This blog post brought to you by sick children and no sleep brain.
I subscribe to several newsletters and several of them are written by mothers of young children and they often talk about things that get to my soul.
In the past couple weeks as I’ve been starting new things in life and absolutely losing my grip on reality (okay, by reality, I mean dishes), these newsletters have been a source of comfort for me. I also don’t have time to do the things I want to do! I, too, have been neglecting laundry, forcing my husband to run through all the cycles until we end up with absolute mountains of unfolded laundry that need to hastily be folded and put away when we realize nobody has any underwear left.
Or, also as likely, to be folded and put into the correct hampers and then have those laundry hampers sit in your room for a week and you just pick the clean clothes you need out of the hamper as the pile of dirty clothes collects on the floor next to the hamper.
Yeah. I’m not much of a homemaker. Cluttered, disorganized living spaces are my bread and butter. Ever since I was a child, I’ve been absolutely abysmal at keeping my living spaces tidy. My desk at work? Immaculate. My family room? Please don’t look at it, you might go blind.
This problem has only compounded with having small children about. In the before children era of my life, I would just take a weekend to scrub the place down and try to pass myself off as a presentable adult. Now that my weekends are full of…well, kid stuff, I don’t have that option anymore. The only time you have available to vacuum is when the kids are taking naps or have gone to bed and that is not exactly the best time to get that chore done.
Add that to the fact that I’m desperately clinging to the parts of my life that make me feel like a complete adult human separate of having children (hello, blog!) and that causes everything to fall into even more disarray.
Sort of the state of having young kids, right?
NO. Get on the internet and figure out some life hacks, you lazy slob!
The key is motivation. The key is making a schedule. The key is being a magic fairy who can make both your kids sleep for 10 hour stretches uninterrupted. (If you possess this magic, please share.)
I have always liked exploring personal and professional development in the form of exercises and discussions and reading books, but earlier in this week I was in one that struck me in a weird way. The content of the training was great and the advice totally made sense and I thought there were actionable steps in there.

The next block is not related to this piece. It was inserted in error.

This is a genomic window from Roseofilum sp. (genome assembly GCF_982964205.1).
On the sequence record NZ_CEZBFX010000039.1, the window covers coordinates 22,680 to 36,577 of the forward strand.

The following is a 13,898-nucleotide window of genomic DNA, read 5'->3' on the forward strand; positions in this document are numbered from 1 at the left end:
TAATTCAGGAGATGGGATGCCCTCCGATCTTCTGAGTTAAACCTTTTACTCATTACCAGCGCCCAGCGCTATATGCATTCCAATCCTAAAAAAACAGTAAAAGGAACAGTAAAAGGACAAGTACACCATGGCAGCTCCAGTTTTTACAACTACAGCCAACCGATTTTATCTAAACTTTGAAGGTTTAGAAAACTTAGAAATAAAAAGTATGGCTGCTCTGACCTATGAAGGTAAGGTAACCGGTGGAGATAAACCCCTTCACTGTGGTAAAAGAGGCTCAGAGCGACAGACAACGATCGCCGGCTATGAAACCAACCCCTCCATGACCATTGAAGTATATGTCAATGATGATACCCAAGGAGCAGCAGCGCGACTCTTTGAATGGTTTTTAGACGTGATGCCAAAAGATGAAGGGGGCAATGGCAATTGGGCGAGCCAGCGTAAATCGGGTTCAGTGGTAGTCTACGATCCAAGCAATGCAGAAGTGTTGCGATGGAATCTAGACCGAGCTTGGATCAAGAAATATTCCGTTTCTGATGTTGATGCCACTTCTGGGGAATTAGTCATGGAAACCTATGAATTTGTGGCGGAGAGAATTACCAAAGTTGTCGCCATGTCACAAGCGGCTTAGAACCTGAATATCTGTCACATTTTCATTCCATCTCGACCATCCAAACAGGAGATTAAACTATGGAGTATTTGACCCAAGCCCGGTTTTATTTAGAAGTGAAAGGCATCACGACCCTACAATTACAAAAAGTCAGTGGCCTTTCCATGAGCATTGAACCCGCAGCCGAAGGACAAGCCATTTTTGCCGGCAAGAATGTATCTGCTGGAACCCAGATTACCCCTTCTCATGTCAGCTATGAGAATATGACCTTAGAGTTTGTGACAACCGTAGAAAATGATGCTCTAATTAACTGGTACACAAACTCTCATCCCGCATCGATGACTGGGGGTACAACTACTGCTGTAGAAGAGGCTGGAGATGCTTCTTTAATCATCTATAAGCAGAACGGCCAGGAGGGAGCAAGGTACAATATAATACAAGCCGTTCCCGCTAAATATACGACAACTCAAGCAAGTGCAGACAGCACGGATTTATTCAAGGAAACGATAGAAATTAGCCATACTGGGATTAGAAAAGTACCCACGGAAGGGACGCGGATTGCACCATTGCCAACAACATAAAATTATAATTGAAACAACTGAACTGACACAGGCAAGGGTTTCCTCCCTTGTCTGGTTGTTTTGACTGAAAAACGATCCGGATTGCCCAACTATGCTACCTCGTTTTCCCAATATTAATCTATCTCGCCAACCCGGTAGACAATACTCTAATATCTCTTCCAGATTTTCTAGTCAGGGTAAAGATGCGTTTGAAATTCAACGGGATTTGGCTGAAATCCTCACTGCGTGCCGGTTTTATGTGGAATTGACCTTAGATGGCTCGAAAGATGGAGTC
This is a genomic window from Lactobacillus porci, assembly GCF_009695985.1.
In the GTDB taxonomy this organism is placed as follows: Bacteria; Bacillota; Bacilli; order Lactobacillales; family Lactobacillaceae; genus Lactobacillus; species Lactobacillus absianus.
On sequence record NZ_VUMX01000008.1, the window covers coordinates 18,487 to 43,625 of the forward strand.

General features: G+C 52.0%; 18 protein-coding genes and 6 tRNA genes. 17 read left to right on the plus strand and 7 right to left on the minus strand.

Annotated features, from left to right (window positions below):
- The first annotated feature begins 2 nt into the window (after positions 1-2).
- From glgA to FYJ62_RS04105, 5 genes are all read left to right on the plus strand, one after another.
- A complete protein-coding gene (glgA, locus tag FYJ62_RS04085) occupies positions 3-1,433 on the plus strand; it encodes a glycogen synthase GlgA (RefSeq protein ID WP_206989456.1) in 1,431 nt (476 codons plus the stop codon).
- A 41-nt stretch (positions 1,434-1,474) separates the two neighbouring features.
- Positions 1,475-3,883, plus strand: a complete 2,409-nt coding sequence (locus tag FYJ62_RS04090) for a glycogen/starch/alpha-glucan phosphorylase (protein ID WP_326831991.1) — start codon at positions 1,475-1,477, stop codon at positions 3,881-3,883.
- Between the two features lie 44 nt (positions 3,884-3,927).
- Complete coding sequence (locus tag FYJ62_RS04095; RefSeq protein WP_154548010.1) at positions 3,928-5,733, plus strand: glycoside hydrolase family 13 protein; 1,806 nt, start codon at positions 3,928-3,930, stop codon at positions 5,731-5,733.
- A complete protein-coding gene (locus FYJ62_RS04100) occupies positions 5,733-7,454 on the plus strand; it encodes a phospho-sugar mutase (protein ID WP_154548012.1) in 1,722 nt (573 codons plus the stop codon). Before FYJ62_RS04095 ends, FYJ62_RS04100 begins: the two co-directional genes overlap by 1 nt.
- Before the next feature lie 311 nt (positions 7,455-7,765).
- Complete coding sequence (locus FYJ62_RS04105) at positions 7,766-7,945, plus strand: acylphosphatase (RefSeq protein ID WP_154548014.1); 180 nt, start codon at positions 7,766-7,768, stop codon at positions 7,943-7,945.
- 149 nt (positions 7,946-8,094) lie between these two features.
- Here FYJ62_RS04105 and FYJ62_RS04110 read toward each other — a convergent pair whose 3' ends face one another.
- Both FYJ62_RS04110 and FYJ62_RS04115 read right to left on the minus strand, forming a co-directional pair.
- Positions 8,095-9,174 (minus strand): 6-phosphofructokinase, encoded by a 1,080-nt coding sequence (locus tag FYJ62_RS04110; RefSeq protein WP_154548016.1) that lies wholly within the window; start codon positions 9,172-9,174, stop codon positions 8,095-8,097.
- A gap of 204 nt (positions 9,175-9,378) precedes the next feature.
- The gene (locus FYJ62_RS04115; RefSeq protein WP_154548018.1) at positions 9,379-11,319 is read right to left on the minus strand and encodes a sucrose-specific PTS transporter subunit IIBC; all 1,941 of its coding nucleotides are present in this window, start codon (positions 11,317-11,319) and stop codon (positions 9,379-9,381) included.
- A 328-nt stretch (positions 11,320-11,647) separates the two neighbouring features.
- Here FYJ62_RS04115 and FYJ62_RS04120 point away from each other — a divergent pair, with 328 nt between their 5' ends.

But not ones for me right now, I don’t think.
As the time came to an end, I wanted to ask if the trainer and if anyone else in the class had babies or once had babies and if they had any advice on how to wrangle the steps into being when you also shared a house with chaos.
I can set my running shoes out the night before and set the alarm early to get up and exercise. But what if I am up four times in the night? What if one of the kids wakes up before my early alarm even goes off? Where does the scale land when it comes to trying to balance getting enough sleep for the night and getting a two mile run in?
In the fall of 2019, a time so distant and beautiful I can scarcely remember it, I used to take the nights when it wasn’t my turn to put the toddler down and go to the gym, where I would run as many miles as I wanted to.
Now I never have a night off from bedtime because there are two of them and the baby still nurses and I don’t feel safe going to the gym so I can’t run after dark.
How do I life hack and schedule myself around that?
My husband is a swell dude. I could ask him to cover one night a week and try to go out and run at a more reasonable hour. Assuming it isn’t 90 plus degrees out that day. And then that’s only one run week. Not exactly a pinnacle of fitness over here.
I find this intersection of life approaches extremely interesting. In one corner is a bunch of tired moms (and dads) who are letting some things go just to get in a little relaxation or pursue one measly hobby. In the other is the promise of improvement if you just approach it from the right angle.
Is there a right angle? I don’t know!
Some people would argue that my giant pile of laundry and inability to sweep is not the right angle.
But surely neither is scheduling yourself into a corner so that you must run yourself ragged trying to get done all the things you want to get done.
Is the answer that there are simply no life hacks? That you can’t do all the things? Is that what prioritization is really about? Realizing that you have the pick the most important one and let the others fall to the side?
As I’ve mentioned in previous posts, I have a storied history as a perfectionist who can’t let things go. So it’s hard to accept I can’t do everything I want. I just have to try a little harder, schedule it out a little better!
Or I maybe I accept the encroaching entropy and do the little part I can to push back against it. Without sweating so much about all the rest of it.
So I guess my life hack is…let go of the life hacks.
And don’t worry so much about the unfolded laundry.